The pleasure center and its associated process do more than just make us feel good. It also staves off pain. The first time I heard morning radio talk show host Don Imus bickering on with his cast, I suspected that he was a recovering substance abuser. Occurrences that, in my view, would have been inconsequential, Imus reacted to with an abnormally heightened level of irritability! His on-air confessions to both alcohol and drug abuse confirmed my suspicions.
Thus, a true addiction can have either one or two components: physical addiction due to the harm done to our body’s normal processes and psychological addiction due to the damage done to our pain coping and pleasure rending processes.
Therapists, at least smart ones, will not attempt to counsel an active user. They must first get the offending substance out of their system. Thus, the first component of any resident treatment program is to detox the patient. Since long term abuse usually results in considerable physical damage, this detoxification process mandates medical monitoring and even care.
With opiodes, the withdrawal symptoms are not unlike those of heroin: drug craving, nervousness, muscle cramps and even bone pain, sleeplessness, diarrhea, vomiting, cold flashes with goose bumps (cold turkey), and muscle spasms in the legs causing kicking motions (kicking the habit).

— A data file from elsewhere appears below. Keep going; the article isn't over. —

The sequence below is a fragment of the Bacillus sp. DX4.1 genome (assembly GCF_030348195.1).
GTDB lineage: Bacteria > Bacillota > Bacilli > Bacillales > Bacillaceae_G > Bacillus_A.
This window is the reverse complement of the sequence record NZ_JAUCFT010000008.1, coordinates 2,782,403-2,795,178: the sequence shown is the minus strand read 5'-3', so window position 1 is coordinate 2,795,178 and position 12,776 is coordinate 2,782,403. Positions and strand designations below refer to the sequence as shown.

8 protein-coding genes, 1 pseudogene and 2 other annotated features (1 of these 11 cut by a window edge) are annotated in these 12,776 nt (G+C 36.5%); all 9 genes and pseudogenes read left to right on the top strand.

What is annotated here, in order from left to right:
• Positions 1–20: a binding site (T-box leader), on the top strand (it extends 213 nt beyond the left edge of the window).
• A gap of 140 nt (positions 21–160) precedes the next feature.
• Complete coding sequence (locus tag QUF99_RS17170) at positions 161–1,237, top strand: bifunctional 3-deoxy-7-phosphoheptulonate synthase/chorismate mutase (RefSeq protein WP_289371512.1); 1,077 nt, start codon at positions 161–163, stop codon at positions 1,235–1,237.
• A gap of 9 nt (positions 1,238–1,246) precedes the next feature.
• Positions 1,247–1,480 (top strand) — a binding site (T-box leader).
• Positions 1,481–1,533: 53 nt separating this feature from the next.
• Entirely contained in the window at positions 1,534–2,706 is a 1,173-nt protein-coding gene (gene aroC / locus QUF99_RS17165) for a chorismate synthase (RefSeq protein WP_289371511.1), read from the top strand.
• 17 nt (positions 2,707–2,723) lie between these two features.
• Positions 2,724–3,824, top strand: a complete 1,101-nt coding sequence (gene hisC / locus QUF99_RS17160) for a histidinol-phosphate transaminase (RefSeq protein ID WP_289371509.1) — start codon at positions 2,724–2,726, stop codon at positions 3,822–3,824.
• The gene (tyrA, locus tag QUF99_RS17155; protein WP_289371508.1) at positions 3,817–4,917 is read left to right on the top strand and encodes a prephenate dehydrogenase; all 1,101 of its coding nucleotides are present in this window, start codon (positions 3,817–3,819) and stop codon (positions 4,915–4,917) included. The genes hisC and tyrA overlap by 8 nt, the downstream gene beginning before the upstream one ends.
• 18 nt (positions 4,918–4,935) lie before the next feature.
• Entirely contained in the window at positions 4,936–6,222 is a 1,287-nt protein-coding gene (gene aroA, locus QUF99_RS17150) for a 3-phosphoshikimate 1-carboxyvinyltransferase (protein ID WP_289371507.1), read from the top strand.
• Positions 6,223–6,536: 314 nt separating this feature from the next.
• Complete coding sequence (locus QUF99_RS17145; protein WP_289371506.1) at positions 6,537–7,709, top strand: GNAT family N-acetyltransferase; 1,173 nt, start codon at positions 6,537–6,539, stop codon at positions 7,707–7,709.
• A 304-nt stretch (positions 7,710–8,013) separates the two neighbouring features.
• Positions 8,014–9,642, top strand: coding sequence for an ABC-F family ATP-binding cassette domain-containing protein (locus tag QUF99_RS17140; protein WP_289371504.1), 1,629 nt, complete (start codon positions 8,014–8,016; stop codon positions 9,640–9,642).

Withdrawal symptoms can ensue as early as a few hours after the last use and peak somewhere between 48 and 72 hours later. The full detox can take over a week.
Once the patient has faced the rigors of detoxification, the real healing process can begin. This is also where medical opinion varies widely.
Some resident rehab treatment centers are more like health spas featuring a variety of amenities including exotic location, massage, special food, and even more special treatment plans that are claimed to have over 80 percent success rates. Others are more pragmatic and get down to the hard work of bolstering the patients character so that they may endure the relentless craving to get high again.